As the UK continues to grapple with high interest rates and the enduring cost-of-living crisis, asking prices for UK properties have fallen for four consecutive months. This may lead some to wonder whether the trend will continue into the latter part of 2023 and into 2024. Summer is traditionally a slow period for the housing market as many homeowners are away and putting off house moves until the autumn. However, the drop recorded in August is significantly sharper than usual, with house prices falling by over £7,000.
This steady decline in house prices is a result of steep mortgage rates, coupled with high energy and food bills. With sellers dropping their asking prices in desperation to sell, where should we expect the market to plateau?
Despite the current economic climate, house prices are still high compared to pre-pandemic levels. In the past decade since 2013, house prices have risen sharply, with the average house in the UK selling for around £167,716 in January 2013 compared to £290,000 in January 2023. This translates to a jump of 73%, although it is significantly higher in certain areas. A national housing shortage and increasing demand have contributed to rising prices, as well as low interest rates following the financial crash, making it far cheaper to borrow money.
The Covid-19 pandemic also made sellers re-evaluate their living spaces; with far more workers confined to their homes, they found themselves on the lookout for more spacious living quarters and larger gardens. The need to live in a city for work was no longer so pressing, leading some families to search for homes in more rural areas.
Since December 2021, the Bank of England has raised interest rates 14 consecutive times. The high Bank of England base rate has led to staggeringly high mortgage payments, leading to buyers having to cut back on what they can stretch to in order to purchase a home. Sellers are finding themselves in a difficult position; they can either wait and remain optimistic, or slash their asking price in the hope of selling.
While inflation appears to be slowing, it still remains high at 6.8%. This is far higher than the Bank of England's target of 2%, leading to financial experts predicting further interest rate rises in the future. Therefore it remains unlikely that pressure on mortgage holders will end soon, although some lenders have made small cuts on limited deals in the past month. First-time buyers are also expected to bide their time to see how the economic landscape develops.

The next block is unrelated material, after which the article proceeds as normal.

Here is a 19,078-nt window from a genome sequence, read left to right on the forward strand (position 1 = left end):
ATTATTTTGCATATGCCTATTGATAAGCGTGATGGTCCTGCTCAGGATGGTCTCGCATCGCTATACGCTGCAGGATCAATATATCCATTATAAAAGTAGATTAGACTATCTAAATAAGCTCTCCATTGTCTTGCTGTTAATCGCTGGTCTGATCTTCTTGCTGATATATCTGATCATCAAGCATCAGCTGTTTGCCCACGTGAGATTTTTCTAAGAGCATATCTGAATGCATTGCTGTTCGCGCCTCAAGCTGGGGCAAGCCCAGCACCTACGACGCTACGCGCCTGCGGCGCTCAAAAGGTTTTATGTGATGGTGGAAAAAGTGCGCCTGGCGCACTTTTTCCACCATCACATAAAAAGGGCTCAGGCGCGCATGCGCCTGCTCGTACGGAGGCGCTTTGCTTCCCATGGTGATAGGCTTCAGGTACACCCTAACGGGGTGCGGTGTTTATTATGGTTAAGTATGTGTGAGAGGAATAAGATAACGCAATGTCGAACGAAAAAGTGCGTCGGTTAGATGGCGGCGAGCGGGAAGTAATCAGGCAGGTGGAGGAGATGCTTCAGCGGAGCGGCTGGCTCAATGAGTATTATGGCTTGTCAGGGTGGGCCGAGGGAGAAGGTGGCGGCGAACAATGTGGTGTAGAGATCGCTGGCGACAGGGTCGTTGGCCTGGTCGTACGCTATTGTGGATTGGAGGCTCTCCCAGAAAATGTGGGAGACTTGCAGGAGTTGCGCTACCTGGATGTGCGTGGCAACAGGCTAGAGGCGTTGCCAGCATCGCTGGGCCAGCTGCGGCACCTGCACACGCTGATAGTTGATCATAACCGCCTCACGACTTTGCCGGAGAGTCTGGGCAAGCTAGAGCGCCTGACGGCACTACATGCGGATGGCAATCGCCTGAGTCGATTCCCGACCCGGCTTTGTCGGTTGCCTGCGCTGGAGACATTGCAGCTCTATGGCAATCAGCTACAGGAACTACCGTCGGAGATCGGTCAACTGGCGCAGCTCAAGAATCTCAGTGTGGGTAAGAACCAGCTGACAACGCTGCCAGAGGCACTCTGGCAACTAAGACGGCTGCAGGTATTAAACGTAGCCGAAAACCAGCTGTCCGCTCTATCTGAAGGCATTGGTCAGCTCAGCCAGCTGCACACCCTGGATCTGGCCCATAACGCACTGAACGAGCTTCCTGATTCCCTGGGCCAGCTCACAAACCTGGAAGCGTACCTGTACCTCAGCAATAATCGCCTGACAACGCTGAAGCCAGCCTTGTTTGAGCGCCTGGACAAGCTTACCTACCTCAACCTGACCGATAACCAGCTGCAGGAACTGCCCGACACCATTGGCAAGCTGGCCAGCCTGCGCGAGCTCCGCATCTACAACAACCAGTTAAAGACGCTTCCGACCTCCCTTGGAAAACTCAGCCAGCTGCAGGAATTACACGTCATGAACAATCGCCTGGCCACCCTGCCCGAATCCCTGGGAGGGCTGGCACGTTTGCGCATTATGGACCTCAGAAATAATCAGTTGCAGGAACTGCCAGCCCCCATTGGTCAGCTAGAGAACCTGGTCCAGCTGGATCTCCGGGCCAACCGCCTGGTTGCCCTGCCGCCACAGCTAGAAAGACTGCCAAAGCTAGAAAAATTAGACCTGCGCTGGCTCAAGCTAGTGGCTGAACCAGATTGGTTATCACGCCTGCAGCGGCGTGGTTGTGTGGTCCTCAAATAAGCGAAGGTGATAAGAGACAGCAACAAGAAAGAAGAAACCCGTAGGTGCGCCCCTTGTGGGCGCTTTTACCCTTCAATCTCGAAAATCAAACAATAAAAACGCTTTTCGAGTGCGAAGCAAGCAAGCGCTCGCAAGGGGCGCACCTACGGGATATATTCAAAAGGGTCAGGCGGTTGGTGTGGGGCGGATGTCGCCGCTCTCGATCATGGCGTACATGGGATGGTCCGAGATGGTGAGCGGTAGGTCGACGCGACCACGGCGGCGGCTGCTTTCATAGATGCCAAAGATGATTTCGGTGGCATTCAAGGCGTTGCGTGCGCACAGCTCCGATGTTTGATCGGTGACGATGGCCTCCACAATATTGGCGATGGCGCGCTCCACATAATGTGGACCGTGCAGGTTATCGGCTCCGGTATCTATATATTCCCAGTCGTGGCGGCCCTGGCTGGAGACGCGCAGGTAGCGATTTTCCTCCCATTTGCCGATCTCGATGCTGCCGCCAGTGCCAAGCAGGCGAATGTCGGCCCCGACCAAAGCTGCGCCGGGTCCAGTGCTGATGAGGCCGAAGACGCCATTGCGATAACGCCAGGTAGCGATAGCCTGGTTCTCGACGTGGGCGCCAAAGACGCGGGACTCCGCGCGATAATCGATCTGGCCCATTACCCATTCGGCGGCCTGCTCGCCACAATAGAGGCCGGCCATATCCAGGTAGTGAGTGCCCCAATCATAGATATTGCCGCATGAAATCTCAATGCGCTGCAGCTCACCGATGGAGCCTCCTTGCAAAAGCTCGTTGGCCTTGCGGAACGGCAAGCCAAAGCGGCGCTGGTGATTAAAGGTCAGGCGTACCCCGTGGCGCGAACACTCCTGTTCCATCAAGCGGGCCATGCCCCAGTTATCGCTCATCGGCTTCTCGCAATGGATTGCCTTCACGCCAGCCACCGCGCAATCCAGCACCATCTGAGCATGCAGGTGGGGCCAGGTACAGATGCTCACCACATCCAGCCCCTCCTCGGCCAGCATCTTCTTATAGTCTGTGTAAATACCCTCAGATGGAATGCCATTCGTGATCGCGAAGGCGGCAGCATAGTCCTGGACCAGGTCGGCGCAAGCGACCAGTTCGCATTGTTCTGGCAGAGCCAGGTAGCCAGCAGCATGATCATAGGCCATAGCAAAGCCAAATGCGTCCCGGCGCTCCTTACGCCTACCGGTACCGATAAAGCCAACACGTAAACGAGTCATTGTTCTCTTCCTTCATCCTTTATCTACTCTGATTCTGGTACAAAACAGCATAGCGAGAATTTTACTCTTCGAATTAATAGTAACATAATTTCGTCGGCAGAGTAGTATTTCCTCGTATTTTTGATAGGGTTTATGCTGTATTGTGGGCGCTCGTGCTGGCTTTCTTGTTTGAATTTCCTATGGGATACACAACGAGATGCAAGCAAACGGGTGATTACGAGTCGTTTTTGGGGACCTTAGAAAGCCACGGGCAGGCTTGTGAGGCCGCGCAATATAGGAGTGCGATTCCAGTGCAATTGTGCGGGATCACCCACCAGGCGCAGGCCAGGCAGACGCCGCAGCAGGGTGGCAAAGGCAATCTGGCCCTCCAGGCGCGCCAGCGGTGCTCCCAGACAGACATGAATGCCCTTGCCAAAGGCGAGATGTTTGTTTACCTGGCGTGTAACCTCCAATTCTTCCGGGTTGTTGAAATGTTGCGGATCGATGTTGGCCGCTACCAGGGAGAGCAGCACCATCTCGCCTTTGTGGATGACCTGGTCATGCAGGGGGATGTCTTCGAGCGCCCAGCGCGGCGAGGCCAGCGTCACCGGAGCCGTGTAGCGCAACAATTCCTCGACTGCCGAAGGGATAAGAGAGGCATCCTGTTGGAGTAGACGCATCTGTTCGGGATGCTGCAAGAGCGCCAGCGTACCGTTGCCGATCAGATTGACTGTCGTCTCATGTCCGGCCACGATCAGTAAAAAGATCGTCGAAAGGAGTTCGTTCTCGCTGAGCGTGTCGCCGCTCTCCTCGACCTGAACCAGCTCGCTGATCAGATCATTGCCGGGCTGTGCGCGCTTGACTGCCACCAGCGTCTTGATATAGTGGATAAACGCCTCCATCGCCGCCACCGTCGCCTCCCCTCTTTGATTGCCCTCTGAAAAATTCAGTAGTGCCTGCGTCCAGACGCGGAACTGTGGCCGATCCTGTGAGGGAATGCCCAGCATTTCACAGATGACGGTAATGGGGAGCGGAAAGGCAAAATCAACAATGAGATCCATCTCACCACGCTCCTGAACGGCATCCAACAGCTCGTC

While news of continuing inflation and high mortgage rates are unsettling, it's important to remember that the housing market is not a static entity. It will continue to fluctuate and asking prices will always change regardless of the economic backdrop.
It is also useful to look at how the housing market has behaved in the past. The housing market crash of 2008 occurred in a very different economic climate, with banks and financial institutions lending money far too readily with little regulation. This is not the case for the UK in 2023; with mortgage lenders under increased scrutiny and the government implementing measures to support mortgage holders and avoid repossession, lessons from the past have been learned.
It appears that while the market has slowed down, buyers as much as sellers are adjusting their expectations. Instead of stretching their budgets beyond what they can comfortably handle, buyers are purchasing smaller properties and only offering what they can afford.
Although it is difficult to predict the future, for the most part financial experts believe that a housing market crash remains unlikely. Data shows that the housing market has clearly cooled but it continues to remain surprisingly resilient. For buyers and sellers alike, it's crucial to consider personal circumstances before moving on; what makes sense for one homeowner doesn't necessarily make sense for another.
Image is from a two bedroomed, terraced property available for sale in Mayfields, Surrey. For the full listing, please click here.
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